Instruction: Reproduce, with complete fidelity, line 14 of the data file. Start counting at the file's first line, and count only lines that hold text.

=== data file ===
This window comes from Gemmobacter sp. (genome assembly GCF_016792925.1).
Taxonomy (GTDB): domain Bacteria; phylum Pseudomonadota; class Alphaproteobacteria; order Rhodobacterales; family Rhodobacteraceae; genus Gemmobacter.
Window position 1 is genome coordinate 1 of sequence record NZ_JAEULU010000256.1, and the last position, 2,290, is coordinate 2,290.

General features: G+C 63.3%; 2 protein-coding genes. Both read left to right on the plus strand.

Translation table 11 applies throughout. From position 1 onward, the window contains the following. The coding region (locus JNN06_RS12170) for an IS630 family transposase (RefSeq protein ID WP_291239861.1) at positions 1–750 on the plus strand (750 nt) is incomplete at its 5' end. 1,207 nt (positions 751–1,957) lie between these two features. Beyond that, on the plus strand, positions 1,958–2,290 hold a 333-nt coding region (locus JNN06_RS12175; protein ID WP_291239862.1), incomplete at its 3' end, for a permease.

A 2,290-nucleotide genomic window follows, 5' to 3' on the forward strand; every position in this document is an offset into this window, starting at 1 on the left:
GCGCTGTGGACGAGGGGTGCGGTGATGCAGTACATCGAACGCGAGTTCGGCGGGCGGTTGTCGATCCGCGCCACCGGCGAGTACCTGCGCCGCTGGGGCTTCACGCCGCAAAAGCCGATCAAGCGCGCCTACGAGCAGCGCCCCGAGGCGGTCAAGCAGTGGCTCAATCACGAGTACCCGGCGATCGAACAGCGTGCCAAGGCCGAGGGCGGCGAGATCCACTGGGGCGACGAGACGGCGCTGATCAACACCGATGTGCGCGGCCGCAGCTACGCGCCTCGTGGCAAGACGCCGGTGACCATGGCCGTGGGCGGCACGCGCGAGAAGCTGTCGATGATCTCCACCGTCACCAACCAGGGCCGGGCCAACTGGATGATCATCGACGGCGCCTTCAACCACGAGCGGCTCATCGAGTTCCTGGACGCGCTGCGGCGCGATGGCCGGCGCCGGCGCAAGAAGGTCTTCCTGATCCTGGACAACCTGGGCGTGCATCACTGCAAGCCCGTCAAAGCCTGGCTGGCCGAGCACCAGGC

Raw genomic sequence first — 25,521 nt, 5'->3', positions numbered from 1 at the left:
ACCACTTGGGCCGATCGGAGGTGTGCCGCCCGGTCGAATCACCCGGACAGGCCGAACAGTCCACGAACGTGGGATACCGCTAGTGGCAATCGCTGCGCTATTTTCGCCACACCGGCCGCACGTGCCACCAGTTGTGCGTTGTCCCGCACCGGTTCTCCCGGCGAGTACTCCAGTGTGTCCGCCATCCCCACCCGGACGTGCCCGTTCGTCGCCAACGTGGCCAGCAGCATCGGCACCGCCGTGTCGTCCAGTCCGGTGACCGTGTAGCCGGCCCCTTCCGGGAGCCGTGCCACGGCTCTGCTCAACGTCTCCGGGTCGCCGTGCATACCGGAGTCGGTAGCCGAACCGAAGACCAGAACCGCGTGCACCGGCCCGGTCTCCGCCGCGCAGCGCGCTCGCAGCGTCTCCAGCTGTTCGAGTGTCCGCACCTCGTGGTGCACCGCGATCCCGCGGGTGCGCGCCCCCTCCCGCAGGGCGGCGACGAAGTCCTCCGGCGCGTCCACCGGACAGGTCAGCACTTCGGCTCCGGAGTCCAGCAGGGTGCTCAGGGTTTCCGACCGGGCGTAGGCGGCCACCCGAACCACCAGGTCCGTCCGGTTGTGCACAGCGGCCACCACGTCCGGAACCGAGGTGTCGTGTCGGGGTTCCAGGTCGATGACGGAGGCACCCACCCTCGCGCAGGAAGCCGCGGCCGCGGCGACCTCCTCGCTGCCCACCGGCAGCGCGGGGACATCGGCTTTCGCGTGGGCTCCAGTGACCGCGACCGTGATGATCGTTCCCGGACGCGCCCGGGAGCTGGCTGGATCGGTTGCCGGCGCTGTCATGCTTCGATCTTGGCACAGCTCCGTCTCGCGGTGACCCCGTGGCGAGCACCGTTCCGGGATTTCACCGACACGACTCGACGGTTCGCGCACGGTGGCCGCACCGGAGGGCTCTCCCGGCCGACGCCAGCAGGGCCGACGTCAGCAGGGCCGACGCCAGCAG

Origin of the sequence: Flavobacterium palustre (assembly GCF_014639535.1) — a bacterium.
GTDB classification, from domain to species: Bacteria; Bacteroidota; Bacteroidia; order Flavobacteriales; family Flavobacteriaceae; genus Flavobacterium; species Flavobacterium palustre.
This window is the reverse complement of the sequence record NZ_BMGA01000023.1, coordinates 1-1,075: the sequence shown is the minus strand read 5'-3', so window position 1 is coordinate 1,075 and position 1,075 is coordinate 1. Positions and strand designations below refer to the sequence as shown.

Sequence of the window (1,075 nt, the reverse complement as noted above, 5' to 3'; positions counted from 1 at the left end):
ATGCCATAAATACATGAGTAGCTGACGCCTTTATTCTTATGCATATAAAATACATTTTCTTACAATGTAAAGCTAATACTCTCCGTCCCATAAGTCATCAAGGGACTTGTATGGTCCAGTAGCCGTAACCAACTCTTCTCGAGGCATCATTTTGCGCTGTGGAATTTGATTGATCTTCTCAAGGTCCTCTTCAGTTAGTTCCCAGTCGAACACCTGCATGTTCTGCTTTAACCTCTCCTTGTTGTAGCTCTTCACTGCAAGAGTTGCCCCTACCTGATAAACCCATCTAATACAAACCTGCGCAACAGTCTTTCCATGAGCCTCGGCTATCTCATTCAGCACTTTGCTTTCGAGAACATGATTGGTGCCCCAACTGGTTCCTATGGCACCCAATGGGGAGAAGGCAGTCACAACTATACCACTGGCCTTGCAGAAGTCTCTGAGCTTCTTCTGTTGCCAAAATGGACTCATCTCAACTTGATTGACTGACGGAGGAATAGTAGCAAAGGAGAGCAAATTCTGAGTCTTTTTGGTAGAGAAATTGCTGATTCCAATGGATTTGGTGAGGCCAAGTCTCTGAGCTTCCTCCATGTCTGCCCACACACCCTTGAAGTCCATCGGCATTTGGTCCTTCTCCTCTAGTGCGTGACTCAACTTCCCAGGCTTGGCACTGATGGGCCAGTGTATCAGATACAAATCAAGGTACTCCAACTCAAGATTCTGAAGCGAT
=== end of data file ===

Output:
ATGCCATAAATACATGAGTAGCTGACGCCTTTATTCTTATGCATATAAAATACATTTTCTTACAATGTAAAGCTAATACTCTCCGTCCCATAAGTCATCAAGGGACTTGTATGGTCCAGTAGCCGTAACCAACTCTTCTCGAGGCATCATTTTGCGCTGTGGAATTTGATTGATCTTCTCAAGGTCCTCTTCAGTTAGTTCCCAGTCGAACACCTGCATGTTCTGCTTTAACCTCTCCTTGTTGTAGCTCTTCACTGCAAGAGTTGCCCCTACCTGATAAACCCATCTAATACAAACCTGCGCAACAGTCTTTCCATGAGCCTCGGCTATCTCATTCAGCACTTTGCTTTCGAGAACATGATTGGTGCCCCAACTGGTTCCTATGGCACCCAATGGGGAGAAGGCAGTCACAACTATACCACTGGCCTTGCAGAAGTCTCTGAGCTTCTTCTGTTGCCAAAATGGACTCATCTCAACTTGATTGACTGACGGAGGAATAGTAGCAAAGGAGAGCAAATTCTGAGTCTTTTTGGTAGAGAAATTGCTGATTCCAATGGATTTGGTGAGGCCAAGTCTCTGAGCTTCCTCCATGTCTGCCCACACACCCTTGAAGTCCATCGGCATTTGGTCCTTCTCCTCTAGTGCGTGACTCAACTTCCCAGGCTTGGCACTGATGGGCCAGTGTATCAGATACAAATCAAGGTACTCCAACTCAAGATTCTGAAGCGAT